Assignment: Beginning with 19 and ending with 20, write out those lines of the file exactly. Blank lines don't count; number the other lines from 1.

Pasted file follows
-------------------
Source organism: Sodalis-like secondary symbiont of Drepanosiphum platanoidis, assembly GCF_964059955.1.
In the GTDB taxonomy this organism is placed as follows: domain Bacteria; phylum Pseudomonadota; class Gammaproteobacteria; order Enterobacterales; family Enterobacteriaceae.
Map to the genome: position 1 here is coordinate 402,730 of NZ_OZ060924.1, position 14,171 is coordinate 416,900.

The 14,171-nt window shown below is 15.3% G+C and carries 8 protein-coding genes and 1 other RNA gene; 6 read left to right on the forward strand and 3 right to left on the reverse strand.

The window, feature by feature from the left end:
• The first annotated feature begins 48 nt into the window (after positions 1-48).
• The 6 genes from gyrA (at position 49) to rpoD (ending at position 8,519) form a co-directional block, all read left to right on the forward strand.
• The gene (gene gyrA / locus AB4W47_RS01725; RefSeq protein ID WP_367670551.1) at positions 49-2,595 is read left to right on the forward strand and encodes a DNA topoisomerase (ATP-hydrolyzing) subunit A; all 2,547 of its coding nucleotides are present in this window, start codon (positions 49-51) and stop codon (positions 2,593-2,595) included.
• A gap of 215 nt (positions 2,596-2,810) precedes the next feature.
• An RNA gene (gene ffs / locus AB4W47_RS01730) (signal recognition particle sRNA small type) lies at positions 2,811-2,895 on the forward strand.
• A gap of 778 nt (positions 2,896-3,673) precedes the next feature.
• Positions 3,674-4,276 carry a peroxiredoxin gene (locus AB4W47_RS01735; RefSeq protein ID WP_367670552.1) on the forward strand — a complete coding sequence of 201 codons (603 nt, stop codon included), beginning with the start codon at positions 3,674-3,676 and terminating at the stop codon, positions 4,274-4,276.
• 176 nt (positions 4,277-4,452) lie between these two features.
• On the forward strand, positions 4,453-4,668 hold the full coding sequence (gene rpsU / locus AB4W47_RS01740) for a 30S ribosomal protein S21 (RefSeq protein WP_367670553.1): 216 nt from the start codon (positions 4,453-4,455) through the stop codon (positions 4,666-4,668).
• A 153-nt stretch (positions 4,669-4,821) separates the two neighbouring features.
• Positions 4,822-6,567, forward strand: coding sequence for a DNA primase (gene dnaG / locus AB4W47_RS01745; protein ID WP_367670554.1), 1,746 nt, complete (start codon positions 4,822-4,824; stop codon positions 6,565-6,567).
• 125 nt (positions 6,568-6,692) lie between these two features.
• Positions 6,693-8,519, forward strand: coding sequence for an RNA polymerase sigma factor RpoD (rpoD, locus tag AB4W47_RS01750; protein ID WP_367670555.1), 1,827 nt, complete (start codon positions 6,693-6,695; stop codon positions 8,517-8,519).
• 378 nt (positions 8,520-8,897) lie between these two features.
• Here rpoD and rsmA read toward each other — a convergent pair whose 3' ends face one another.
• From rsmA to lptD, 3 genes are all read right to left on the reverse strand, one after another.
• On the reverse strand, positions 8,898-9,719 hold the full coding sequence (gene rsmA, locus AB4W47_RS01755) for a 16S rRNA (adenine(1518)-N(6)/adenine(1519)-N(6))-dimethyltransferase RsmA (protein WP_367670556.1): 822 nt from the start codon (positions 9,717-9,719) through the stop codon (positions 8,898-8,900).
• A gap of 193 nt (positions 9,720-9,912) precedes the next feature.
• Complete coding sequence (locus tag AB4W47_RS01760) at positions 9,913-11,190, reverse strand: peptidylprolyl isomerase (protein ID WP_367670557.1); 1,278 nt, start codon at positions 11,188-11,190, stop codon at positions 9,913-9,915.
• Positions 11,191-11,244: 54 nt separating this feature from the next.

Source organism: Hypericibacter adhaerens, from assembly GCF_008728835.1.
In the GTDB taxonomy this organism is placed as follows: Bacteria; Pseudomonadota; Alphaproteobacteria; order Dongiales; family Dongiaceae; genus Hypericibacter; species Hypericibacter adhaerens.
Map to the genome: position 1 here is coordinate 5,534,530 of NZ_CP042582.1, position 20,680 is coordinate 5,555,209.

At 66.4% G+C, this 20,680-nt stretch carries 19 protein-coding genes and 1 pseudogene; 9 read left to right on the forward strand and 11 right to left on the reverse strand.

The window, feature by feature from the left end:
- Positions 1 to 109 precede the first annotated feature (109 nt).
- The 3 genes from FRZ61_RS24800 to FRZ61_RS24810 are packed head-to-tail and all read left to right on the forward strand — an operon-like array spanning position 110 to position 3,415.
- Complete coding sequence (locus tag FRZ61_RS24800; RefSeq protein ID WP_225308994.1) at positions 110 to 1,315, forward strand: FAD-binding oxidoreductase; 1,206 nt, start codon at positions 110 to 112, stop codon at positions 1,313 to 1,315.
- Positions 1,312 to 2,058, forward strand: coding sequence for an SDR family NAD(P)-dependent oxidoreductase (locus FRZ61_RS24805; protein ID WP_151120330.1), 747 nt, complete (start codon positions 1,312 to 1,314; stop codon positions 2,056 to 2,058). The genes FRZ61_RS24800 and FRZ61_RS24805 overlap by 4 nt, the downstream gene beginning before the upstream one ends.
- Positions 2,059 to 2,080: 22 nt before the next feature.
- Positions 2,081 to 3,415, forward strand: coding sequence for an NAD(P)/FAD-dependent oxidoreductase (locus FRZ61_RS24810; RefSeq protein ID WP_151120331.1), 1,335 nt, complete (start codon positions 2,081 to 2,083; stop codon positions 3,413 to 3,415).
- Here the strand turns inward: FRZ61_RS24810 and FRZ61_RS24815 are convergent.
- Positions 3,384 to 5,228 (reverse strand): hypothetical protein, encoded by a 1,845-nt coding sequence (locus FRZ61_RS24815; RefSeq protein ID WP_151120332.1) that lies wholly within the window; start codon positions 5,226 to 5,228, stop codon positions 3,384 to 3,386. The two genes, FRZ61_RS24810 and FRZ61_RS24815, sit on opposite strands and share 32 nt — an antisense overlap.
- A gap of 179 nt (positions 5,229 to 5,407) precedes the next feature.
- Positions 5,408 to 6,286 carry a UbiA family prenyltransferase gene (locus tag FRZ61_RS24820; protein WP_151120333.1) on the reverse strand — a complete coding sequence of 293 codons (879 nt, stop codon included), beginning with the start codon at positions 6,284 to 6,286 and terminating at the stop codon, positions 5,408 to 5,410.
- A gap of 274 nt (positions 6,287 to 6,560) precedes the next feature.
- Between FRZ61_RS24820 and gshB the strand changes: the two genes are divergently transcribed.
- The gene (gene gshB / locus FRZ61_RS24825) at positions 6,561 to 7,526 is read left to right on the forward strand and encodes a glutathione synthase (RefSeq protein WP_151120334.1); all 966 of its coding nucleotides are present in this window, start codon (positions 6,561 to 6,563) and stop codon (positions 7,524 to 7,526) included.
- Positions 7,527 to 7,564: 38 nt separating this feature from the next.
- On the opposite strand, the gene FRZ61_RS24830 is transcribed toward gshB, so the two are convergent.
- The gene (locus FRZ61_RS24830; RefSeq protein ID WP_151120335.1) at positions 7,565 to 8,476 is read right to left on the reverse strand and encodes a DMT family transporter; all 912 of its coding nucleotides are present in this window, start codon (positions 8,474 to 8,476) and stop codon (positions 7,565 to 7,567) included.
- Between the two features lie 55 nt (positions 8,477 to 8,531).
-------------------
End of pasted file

• 378 nt (positions 8,520-8,897) lie between these two features.
• Here rpoD and rsmA read toward each other — a convergent pair whose 3' ends face one another.